The spinal cord begins as an extension of the brain. It is surrounded by the bony vertebral column, which acts as a protective mechanism. Any information (sensory or motor) that the brain needs to relay to the body travels via the spinal cord. Fortunately, the spinal cord is protected by vertebrae, so spinal-cord injuries are not common, and most ...
The structure of the hip joint consists of the acetabulum (socket) and the femoral head (ball). The acetabulum is the socket in the pelvis formed by three innominate bones: the ilium, the ischium and the pubis. The socket faces la...
Do any of your clients have asthma or some other type of chronic pulmonary condition? You may want to schedule their next sessions later in the day. A study presented in October at the annual convention of the American College of Chest Physicians found that lungs function best in the late afternoon.
The study looked at 4,835 patients over a 5-year period. Participants underwent several...
The past three Fine Anatomy articles have examined movements of the shoulder and the shoulder girdle. Because the shoulder is an immensely complex structure, personal trainers must invest a significant amount of time and effort learning its “functional pathologies” and understanding basic anatomy in order to create sound exercise program design.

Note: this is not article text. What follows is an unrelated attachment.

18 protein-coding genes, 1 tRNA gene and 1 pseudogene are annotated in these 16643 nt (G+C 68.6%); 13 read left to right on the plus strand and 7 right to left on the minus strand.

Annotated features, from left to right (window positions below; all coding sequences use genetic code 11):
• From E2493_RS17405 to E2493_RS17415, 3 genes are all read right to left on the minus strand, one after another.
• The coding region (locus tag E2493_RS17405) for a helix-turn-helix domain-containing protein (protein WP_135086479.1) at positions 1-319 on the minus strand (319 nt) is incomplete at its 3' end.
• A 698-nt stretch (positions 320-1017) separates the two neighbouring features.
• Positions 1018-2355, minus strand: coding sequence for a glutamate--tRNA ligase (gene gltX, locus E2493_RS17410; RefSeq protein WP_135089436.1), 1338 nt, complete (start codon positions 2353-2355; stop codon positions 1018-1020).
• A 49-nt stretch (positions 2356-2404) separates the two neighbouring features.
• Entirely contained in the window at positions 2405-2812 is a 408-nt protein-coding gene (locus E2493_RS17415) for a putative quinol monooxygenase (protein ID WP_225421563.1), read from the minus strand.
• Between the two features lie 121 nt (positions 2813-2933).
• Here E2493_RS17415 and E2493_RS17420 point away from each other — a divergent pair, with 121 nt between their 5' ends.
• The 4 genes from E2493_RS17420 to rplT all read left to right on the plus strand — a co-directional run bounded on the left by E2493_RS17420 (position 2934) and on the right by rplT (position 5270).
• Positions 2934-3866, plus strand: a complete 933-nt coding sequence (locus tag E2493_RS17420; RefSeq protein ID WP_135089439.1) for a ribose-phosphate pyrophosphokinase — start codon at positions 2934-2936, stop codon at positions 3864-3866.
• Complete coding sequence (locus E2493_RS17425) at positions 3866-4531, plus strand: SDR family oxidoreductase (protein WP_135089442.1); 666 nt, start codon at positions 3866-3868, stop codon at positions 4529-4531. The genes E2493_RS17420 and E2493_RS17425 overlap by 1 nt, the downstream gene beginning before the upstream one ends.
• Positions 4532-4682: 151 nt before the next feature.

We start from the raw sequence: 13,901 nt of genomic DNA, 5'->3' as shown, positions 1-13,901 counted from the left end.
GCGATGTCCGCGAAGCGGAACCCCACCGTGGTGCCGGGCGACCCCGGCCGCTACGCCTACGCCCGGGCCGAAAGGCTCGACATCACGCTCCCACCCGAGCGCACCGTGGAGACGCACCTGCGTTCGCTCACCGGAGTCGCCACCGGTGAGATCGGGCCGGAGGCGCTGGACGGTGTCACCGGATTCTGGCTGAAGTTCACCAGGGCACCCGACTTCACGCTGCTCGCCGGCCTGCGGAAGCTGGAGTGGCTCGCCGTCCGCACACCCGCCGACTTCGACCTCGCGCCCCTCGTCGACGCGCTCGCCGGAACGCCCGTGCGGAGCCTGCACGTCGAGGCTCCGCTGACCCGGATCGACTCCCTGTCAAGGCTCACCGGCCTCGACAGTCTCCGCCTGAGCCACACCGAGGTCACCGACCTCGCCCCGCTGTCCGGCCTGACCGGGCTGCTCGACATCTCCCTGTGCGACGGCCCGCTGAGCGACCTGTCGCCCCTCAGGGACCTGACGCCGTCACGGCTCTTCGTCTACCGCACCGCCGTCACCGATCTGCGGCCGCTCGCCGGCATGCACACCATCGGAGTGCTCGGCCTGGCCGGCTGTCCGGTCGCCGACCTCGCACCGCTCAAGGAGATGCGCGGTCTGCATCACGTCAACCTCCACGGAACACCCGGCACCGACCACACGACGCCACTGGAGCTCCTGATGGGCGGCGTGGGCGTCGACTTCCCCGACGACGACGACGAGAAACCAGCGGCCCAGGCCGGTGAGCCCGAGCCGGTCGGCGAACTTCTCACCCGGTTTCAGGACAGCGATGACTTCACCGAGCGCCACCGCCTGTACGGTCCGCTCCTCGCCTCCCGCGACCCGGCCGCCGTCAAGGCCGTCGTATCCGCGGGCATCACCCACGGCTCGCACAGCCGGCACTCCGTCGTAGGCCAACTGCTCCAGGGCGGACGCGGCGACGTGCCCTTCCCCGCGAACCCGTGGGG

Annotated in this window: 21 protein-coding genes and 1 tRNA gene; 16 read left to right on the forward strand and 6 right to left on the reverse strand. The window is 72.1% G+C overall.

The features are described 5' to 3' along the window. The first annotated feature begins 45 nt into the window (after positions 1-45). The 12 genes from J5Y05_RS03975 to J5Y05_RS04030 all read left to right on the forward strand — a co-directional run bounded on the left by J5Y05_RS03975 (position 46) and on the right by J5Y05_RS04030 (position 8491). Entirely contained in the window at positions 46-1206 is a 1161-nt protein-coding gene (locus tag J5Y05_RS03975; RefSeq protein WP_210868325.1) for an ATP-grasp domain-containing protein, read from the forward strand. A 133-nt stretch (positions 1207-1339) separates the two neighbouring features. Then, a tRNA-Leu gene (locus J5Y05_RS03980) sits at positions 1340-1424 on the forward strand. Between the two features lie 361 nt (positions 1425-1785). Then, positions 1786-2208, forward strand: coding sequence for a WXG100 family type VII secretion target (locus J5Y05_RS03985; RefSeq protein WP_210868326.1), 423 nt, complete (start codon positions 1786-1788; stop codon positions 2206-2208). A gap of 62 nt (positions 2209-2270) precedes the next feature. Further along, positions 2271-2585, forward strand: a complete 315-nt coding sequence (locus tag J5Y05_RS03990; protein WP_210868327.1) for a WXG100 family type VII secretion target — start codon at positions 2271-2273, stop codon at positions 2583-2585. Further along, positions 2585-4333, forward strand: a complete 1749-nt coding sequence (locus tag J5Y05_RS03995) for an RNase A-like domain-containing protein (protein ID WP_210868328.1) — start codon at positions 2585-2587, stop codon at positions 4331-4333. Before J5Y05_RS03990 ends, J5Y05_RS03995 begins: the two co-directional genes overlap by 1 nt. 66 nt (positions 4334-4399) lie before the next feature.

The arm (upper limb) rotates medially and laterally about a vertical axis (through the long axis of the humerus). This motion is produced by contraction of the rotator muscles along with other muscles of the upper limb.
TThe multiarticular complex of the shoulder gives rise to the dynamic movement potential of the arm at the glenohumeral joint. If it were not for the physiological necessity of the scapulo-thoracic “joint” (discussed in the previous Fine Anatomy column, “The Shoulder Girdle,” IDEA Personal Trainer, October 2003, p.36) and its role during abduction or flexion of the upper limb to elevate, rotate, tilt and swivel, the elementary movements of the arm would be greatly limited.
The Great Abs DebateIf you’re up to snuff on your anatomy and physiology, you know that the rectus abdominis is a single muscle. However, you may have found yourself caught up in the debate about whether you can train the upper and lower portion in different ways.